Data breaches in 2015
The numbers are in for our data breach report 2015. Breaches identified in this report have been tracked since 2005 by the ID Theft and Resource Center. Breaches occur electronically or in paper format and include only those instances that were reported. Some businesses don’t report data breaches because of the embarrassment it causes, loss of goodwill, and the liability involved. However, the government is taking steps to get these incidents reported so we understand how thieves are using the data in order to help prevent breaches from occurring.
A shift occurred during the last six months of 2015 that was reported in the first six months of 2015. Data sold on the black market is increasing and many times networks go undetected for as long as 24 months before companies realize an intrusion took place. The data stolen is no longer used for financial gain, but hackers are using security breaches to embarrass the government, and our nation as a whole. This is evident from security breaches that occurred last year beginning with the White House in April, the Office of Personnel Management in June, the FBI in December of 2015, and the Department of Homeland Security in January of this year.
Business tops security breach list 2015
Hackers are not targeting just our government. The government and our military only represent 8.1% of all reported data breaches last year. The shift this year is the increased number of data breaches to our business sector. Breaches to businesses jumped 8% in 2015 to represent 39.9% of all data breaches. Small businesses like pizza places and delis, as well as large retailers like Kohl’s and Amazon have all fallen victim to security breaches in 2015. Resorts, casinos, and vacation spots were also hit hard because they obvious places where large numbers of people use credit cards.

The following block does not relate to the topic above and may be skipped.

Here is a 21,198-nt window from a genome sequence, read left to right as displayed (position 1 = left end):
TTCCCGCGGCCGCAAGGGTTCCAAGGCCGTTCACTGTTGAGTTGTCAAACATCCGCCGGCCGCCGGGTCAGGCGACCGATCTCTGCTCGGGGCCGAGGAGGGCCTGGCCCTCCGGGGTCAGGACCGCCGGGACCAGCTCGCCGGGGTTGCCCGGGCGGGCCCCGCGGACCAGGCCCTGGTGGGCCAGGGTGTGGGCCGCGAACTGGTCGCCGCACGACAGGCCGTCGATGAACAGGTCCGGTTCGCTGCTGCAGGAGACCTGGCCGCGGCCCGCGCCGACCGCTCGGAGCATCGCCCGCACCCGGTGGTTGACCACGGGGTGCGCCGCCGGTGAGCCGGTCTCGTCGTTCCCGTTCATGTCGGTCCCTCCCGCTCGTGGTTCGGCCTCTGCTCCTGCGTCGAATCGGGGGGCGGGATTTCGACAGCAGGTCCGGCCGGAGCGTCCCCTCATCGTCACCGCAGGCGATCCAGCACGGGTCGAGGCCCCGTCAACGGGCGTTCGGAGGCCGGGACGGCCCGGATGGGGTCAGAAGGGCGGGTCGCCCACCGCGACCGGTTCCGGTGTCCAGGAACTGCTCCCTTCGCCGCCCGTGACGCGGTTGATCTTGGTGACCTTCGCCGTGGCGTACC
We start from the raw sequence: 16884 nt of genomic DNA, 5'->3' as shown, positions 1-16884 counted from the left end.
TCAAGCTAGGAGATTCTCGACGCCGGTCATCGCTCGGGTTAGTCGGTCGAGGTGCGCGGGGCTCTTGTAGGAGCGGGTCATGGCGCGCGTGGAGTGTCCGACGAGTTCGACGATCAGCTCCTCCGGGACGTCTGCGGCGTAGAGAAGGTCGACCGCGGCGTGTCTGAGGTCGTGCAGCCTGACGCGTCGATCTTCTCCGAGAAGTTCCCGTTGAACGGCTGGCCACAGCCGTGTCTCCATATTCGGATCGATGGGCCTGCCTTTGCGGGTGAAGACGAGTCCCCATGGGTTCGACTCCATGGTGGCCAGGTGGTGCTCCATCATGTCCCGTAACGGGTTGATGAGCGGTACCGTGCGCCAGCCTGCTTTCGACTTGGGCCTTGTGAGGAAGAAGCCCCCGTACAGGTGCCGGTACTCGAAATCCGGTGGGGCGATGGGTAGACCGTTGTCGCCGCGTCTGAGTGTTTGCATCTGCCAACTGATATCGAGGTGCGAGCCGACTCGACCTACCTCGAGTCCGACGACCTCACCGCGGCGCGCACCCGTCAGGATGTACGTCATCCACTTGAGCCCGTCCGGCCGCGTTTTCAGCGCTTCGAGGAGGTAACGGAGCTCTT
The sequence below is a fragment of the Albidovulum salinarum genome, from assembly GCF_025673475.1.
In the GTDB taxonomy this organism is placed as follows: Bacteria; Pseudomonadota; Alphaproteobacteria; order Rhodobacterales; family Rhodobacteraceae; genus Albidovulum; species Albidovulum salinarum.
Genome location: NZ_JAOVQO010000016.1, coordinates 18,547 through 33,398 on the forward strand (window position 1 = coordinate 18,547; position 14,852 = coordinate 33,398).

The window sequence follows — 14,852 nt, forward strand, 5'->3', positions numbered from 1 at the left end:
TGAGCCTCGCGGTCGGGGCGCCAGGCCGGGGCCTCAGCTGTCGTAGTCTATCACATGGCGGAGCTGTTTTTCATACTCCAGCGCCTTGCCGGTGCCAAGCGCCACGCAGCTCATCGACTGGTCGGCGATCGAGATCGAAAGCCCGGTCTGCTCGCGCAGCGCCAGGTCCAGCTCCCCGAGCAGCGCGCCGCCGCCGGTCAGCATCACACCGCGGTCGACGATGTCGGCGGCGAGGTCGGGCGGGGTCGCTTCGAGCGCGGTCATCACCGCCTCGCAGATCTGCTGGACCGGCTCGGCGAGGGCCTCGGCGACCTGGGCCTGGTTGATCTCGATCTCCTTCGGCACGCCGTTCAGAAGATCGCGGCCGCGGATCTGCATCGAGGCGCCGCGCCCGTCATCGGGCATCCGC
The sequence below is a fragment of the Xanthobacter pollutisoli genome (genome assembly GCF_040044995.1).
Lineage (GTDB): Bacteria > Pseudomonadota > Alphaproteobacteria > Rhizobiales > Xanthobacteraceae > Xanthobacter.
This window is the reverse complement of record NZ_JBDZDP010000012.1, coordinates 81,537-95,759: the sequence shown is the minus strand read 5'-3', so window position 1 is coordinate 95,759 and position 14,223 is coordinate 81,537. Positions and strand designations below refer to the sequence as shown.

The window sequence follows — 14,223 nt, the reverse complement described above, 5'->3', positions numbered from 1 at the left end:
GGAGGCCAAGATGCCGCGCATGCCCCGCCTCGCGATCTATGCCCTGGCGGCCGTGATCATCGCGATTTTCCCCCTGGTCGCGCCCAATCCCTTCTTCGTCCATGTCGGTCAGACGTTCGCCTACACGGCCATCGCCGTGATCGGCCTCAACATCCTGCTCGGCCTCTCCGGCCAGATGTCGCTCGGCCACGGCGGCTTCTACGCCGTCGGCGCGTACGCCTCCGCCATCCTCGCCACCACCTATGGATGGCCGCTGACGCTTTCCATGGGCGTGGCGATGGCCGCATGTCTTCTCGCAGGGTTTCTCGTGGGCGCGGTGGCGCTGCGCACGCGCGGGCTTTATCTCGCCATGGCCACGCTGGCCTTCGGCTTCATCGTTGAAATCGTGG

Private Medical Practice security breaches “common”
The medical and healthcare industry was the second hardest hit number of breaches in 2015. Nearly 113 million PHI records were lost or stolen despite strong HIPPA laws. Employee error and theft of devices still remains the highest cause of breaches; however, hacking and unauthorized access to network has doubled over the past 3 years (US Dept. of Health and Human Services, 2016). In 2015, the OCR resolved over 24,000 HIPPA cases requiring changes to privacy laws; 29 of those cases resulted in fines of over $27,974,400. Each incident can cost as much as $1.5 million. The most common type of entity required to take corrective action was private practices (US Dept. of Health and Human Services, 2016.)
It would seem that no one is immune to data breaches; and hefty fines and the high cost of losing a client’s trust is a risk that every entity should try to prevent. The question is, are you doing everything you possibly can to prevent a security breach?